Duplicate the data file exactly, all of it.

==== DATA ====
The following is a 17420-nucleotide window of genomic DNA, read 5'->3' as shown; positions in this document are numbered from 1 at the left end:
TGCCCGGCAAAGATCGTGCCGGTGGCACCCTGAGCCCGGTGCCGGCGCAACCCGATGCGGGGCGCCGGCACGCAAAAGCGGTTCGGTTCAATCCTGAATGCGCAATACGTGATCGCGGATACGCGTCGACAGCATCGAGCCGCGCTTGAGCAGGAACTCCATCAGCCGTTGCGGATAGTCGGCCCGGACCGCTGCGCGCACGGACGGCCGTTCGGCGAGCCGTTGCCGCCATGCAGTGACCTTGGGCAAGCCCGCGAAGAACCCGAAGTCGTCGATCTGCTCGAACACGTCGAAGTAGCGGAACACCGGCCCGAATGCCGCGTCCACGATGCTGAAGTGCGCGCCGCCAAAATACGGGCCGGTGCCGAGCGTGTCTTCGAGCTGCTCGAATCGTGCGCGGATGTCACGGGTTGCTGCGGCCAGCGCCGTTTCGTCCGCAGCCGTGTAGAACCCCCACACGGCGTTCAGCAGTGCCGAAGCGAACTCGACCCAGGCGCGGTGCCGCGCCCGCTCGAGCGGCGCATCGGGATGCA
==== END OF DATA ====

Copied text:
The following is a 17420-nucleotide window of genomic DNA, read 5'->3' as shown; positions in this document are numbered from 1 at the left end:
TGCCCGGCAAAGATCGTGCCGGTGGCACCCTGAGCCCGGTGCCGGCGCAACCCGATGCGGGGCGCCGGCACGCAAAAGCGGTTCGGTTCAATCCTGAATGCGCAATACGTGATCGCGGATACGCGTCGACAGCATCGAGCCGCGCTTGAGCAGGAACTCCATCAGCCGTTGCGGATAGTCGGCCCGGACCGCTGCGCGCACGGACGGCCGTTCGGCGAGCCGTTGCCGCCATGCAGTGACCTTGGGCAAGCCCGCGAAGAACCCGAAGTCGTCGATCTGCTCGAACACGTCGAAGTAGCGGAACACCGGCCCGAATGCCGCGTCCACGATGCTGAAGTGCGCGCCGCCAAAATACGGGCCGGTGCCGAGCGTGTCTTCGAGCTGCTCGAATCGTGCGCGGATGTCACGGGTTGCTGCGGCCAGCGCCGTTTCGTCCGCAGCCGTGTAGAACCCCCACACGGCGTTCAGCAGTGCCGAAGCGAACTCGACCCAGGCGCGGTGCCGCGCCCGCTCGAGCGGCGCATCGGGATGCA